• steve carrington on said:

      rubbishComment Tags: access

    • steve carrington on said:

      Far better recreational fitness is gained by walking or jogging than sitting in a little boat and letting the current take you downstream.
      I think this is what the government are trying to get across.Comment Tags: access

  15. Simon Wyndham on said:

    I too would like to see the rights of access and navigation opened up as they are in Scotland, and pretty much every other country in the world.

    The current situation of facing verbal abuse and threats of legal action and physical violence, having cars vandalised etc simply for paddling a canoe down a river must end.

    The Governments current unworkable policy of supporting voluntary access agreements as “the way forward” is untenable. Not least because access agreements haven’t worked for the past six decades, but also because the Governments own departments admit that organising them costs huge amounts of money and that landowners quite often cannot be found, even via the Land Registry.

    The Governments current policy harms rural economies due to restricting recreational based tourism, and limits the experience of the countryside that is possible for less abled members of society.

    The appalling situation with regards to recreational river access in England and Wales is a national scandal.Comment Tags: river access

    • steve carrington on said:

      rubbish. You vandals ruin my sport just because you think you can go anywhere at any time.
      Have consideration for others and perhaps it will be returnedComment Tags: access

    • Dave Sanders on said:

      It should be remembered that recreational angling put tourism money into communities than canoing every will. The only people who feel financially penalised are the commercial canoe ventures.Comment Tags: Angler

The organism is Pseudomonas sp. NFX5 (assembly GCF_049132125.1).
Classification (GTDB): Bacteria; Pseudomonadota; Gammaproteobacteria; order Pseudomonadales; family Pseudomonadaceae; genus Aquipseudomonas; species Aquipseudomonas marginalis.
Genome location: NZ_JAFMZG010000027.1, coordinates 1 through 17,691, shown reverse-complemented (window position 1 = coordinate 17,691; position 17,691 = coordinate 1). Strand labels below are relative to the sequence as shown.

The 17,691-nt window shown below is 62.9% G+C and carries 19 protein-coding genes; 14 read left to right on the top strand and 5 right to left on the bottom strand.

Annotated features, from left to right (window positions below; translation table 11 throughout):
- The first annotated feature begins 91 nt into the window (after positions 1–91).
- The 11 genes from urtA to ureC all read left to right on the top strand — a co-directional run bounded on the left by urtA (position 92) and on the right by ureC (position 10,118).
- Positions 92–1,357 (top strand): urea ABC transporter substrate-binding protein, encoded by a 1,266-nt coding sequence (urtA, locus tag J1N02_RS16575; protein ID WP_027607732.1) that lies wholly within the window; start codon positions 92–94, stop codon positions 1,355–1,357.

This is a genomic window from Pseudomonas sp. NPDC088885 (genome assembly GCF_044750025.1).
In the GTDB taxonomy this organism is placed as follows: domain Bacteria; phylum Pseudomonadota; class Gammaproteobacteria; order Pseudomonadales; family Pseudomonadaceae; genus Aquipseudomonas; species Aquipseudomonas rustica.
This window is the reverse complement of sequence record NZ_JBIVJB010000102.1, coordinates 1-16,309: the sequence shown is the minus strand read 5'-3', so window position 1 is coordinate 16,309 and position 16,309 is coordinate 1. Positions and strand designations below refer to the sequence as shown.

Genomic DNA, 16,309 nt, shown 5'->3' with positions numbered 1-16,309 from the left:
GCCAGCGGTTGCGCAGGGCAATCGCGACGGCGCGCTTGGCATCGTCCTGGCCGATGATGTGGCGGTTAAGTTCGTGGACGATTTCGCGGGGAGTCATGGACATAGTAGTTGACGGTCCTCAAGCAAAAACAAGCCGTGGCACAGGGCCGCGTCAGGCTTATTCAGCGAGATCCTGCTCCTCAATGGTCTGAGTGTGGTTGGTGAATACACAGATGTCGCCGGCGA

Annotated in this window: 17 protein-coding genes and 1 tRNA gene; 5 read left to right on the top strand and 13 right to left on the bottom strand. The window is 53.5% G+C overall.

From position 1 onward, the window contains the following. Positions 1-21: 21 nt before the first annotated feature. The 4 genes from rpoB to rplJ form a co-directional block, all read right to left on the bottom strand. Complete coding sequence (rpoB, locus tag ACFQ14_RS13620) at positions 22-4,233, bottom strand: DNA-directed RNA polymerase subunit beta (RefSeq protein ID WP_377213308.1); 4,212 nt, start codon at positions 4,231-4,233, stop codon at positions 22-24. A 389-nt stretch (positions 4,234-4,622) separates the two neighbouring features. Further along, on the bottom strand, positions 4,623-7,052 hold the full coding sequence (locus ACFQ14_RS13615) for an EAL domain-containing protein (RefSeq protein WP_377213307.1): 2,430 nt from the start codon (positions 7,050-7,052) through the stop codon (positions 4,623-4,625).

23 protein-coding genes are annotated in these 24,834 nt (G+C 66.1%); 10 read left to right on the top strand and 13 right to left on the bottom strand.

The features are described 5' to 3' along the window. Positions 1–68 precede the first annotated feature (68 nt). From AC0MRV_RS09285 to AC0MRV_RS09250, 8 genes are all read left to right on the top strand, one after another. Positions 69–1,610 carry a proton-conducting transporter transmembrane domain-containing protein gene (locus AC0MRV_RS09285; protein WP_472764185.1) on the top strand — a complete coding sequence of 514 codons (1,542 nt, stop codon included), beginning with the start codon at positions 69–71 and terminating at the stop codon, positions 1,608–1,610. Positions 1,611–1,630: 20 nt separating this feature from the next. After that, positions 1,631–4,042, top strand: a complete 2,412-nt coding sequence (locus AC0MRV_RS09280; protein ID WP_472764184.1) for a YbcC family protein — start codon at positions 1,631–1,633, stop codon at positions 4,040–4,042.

• Simon Wyndham on said:

      Mr Sanders, your argument seems to be that because you think that anglers put more into the economy than canoeing ever will, that this should mean that those communities should therefore be denied the additional money brought in from canoeing. Can you not see the silliness of such an argument?!

      The fact is in fact that canoeing and kayaking do bring in substantial tourism money for local communities. Perhaps more so than angling because most anglers are local to the area and do not travel that far. I recently visited a B&B on the Dee, and the owner there was furious at anglers because of the antagonism they cause against canoe and kayaking. He B&B used to be full of canoe tourists, but they all stopped going there because of the problems anglers were causing.

      Let’s just establish the real reasons for your objections. You don’t want to share the river. That is why VAA’s never work, because you guys want to start off in the position of power and the ability to say “No!” to anything that suits you.

      I saw in other replies that Mr Carrington made that he stated that VAA’s do not work because of the canoeists. What utter tripe (pardon the pun)! VAA’s have been tried for over 50 years and have failed because so called agreements that only allow access for one day a year were the so called “fair” agreements that anglers thought were reasonable!

      You come clean and say that canoeing should be allowed when angling isn’t suitable at the time. You show your biased position with that statement, because a fair thing to say would be to say outright that the VAA would be worked out based on the sharing of the best times for each activity. But that will never happen. It doesn’t even happen on the Usk. In fact the Usk agreement is a joke because it doesn’t even have the consent of one of the main landowners along that river! How do I know this? Because he gave direct evidence and a statement to the Welsh Assembly Committee, which can be viewed on the BBC website in video form.